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Chronic infections

Ian A. York york at mbcrr.dfci.harvard.edu
Thu Apr 13 13:03:27 EST 1995


In article <v01510100abb2f542eafb@[199.125.92.21]> deirdre at deeny.MV.COM (Deirdre) writes:

>> strikes me that there are really NOT that many clinically
>> important chronic viral illnesses. HIV, HTLV, EBV, CMV,
>> HSV, VZV, HBV, HCV, just off the top of my head. Out of
>
>How do the other chronic infections work?

Pardon the drastic editing here, some of the text I've deleted included 
some of the questions I'm going to try to answer.  

All the herpesviruses cause chronic or at least recurrent infections.  
There are 7 or 8 in humans: Herpes simplex 1 and 2, varicella zoster 
(chicken pox/shingles), Epestein-Barr virus (EBV) (mononucleosis and more), 
cytomegalovirus (CMV) (various symptoms, including mono-like), human 
herpesviruses 6 and 7 (HHV-6, HHV-7) (clinical importance unclear), and 
possible the newly described kaposi-s sarcoma herpes virus (KSVH, 
awaiting further confirmation).  There are also hundred of animal 
herpesviruses.

Other chronic viruses include adenoviruses (persistence not clear, 
certainly months and possible years) and the retroviruses (including HIV 
and human T-lymphotrophic virus [HTLV] in humans, and I think the 
believed-to-be-nonpathogenic spumaviruses, plus many more in animals), 
hepatitis B, C, delta.  Occasionally and possibly due to defective or 
otherwise aberrant virus there is evidence of persistent infection of 
things like polio and other picornaviruses, measles virus (involved in 
subacute sclerosing panencephalitis?).  There are likely more that I 
haven't thought of here.

In general every human is a walking culture dish for probably 3 - 10 
different latent/persistent viruses all the time.  Give a word of thanks 
to your immune system.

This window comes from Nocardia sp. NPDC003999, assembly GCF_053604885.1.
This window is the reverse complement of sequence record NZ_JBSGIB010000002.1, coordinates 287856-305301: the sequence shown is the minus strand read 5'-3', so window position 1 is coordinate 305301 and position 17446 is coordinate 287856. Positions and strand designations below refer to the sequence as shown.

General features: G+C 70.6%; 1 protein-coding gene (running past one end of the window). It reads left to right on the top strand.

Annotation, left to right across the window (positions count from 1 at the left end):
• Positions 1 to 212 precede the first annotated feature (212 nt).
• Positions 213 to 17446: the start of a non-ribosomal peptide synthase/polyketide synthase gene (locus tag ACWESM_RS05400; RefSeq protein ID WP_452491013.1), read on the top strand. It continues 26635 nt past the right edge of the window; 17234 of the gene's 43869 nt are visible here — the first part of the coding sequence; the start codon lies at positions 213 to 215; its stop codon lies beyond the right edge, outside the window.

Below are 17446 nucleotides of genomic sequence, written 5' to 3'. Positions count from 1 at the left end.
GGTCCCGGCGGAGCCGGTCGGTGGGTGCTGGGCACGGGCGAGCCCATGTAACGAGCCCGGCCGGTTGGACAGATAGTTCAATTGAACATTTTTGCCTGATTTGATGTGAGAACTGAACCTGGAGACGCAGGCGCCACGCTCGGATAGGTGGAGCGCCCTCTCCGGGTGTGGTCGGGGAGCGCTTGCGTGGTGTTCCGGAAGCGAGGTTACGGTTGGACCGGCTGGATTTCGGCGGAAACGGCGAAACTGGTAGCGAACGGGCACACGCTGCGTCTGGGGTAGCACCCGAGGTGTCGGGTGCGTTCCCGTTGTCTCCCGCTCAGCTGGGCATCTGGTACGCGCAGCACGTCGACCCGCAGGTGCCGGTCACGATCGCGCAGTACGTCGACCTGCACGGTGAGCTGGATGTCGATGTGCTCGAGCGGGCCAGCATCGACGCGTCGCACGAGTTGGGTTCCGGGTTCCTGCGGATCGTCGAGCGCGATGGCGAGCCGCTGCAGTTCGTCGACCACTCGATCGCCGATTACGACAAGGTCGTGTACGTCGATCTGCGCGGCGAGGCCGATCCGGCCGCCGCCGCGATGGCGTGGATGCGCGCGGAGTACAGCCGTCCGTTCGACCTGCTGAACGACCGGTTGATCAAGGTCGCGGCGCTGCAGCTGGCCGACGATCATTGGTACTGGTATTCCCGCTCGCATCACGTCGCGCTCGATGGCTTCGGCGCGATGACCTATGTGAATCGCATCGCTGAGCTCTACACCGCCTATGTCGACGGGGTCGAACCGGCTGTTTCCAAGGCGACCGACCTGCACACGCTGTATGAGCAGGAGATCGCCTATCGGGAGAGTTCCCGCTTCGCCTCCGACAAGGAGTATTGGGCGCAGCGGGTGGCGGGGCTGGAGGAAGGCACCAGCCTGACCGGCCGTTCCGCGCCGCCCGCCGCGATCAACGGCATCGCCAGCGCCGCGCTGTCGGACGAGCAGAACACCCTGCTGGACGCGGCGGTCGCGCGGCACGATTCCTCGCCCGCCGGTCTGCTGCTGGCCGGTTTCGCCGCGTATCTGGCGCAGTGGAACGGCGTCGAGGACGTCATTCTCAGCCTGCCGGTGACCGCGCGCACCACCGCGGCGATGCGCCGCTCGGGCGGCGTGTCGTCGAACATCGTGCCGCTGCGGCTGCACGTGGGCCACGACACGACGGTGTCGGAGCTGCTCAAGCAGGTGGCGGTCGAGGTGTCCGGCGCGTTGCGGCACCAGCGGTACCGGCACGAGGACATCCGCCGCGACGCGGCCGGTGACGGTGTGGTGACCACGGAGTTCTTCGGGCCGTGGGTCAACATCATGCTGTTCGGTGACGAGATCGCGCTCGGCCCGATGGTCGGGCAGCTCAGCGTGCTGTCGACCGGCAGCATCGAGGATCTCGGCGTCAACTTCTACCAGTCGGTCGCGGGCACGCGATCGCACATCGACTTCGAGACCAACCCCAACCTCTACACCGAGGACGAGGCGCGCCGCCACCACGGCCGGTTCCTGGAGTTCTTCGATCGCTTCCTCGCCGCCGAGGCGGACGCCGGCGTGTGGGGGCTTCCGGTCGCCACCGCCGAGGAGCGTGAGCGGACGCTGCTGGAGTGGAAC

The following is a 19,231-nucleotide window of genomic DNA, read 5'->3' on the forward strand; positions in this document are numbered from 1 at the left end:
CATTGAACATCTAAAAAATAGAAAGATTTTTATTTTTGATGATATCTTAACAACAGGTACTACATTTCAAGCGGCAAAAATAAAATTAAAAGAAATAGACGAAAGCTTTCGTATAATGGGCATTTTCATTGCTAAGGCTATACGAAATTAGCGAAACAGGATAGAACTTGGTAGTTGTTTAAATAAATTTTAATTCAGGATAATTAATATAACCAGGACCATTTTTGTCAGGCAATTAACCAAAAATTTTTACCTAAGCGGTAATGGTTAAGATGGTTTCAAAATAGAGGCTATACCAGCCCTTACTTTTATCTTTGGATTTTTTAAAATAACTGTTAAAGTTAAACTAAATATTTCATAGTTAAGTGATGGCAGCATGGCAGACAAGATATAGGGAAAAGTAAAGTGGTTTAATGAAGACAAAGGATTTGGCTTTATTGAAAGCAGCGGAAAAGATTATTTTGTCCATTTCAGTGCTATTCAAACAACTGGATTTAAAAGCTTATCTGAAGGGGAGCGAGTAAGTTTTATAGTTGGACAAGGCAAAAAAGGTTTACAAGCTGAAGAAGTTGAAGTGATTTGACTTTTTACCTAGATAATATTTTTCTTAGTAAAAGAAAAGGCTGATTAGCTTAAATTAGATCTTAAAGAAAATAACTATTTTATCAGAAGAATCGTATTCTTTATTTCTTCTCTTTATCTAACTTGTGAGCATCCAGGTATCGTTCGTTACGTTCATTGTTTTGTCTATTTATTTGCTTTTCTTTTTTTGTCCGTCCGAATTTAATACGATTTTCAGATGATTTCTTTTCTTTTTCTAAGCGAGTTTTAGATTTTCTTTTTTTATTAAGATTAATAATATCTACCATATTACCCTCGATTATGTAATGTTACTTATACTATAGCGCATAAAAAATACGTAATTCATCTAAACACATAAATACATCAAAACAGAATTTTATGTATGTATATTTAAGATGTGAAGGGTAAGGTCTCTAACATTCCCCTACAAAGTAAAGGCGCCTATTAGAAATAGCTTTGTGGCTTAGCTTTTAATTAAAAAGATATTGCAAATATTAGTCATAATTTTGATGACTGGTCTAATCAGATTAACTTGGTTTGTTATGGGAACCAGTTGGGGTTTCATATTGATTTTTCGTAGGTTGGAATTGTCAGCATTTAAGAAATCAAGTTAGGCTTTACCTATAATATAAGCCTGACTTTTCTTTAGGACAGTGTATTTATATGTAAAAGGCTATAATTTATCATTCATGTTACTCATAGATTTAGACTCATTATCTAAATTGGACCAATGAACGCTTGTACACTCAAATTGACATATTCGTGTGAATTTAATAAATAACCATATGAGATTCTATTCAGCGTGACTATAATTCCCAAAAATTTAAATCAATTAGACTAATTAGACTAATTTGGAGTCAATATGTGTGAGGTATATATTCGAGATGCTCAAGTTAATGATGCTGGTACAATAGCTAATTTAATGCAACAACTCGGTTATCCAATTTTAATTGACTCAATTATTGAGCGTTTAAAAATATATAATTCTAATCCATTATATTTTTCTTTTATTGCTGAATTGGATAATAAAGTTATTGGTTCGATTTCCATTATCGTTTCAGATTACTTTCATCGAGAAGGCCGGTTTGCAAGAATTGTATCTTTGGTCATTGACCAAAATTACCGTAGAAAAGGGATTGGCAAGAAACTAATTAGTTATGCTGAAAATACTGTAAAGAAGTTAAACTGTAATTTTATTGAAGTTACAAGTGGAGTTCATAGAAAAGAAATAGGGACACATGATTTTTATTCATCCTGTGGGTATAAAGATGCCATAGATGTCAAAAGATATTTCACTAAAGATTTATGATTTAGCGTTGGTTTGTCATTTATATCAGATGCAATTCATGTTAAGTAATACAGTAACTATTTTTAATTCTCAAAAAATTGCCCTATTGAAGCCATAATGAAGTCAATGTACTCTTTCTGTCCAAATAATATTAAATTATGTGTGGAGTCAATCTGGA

Something else to think about is that things like the herpesviruses are 
well-adapted to their hosts, to the point that (1) they are very good at 
persistence and (2) they cause fairly low-key symptoms.  This is probably 
a general truth for most persistent viruses, so the statement that 
chronic viral infections are often not clinically important is pushing 
the corners of a tautology.  Further, it seems likely that there are more 
- maybe many more - "chronic" viruses co-existing with us, not causing 
anything in particular so nobody is looking in the right places.  The 
KSVH story may be a case in point.  

As for the question as to how the other chronic infections work: they are 
*all* different.  Even the different herpesviruses differ in their 
mechanisms of latency/persistence, although some are closer than others.  
Different viruses use completely different strategies.  The strategies 
are not well understood.  In some cases the degree of understanding is 
little greater than "mystery rays from outer space", in other cases the 
level is bit closer to "it's magic!" and in a very few cases the strategy 
is understood at a rather vague level.  

Ian
-- 
Ian York   (york at mbcrr.harvard.edu)
Dana-Farber Cancer Institute, 44 Binney St., Boston MA 02115
Phone (617)-632-3921     Fax  (617)-632-2627




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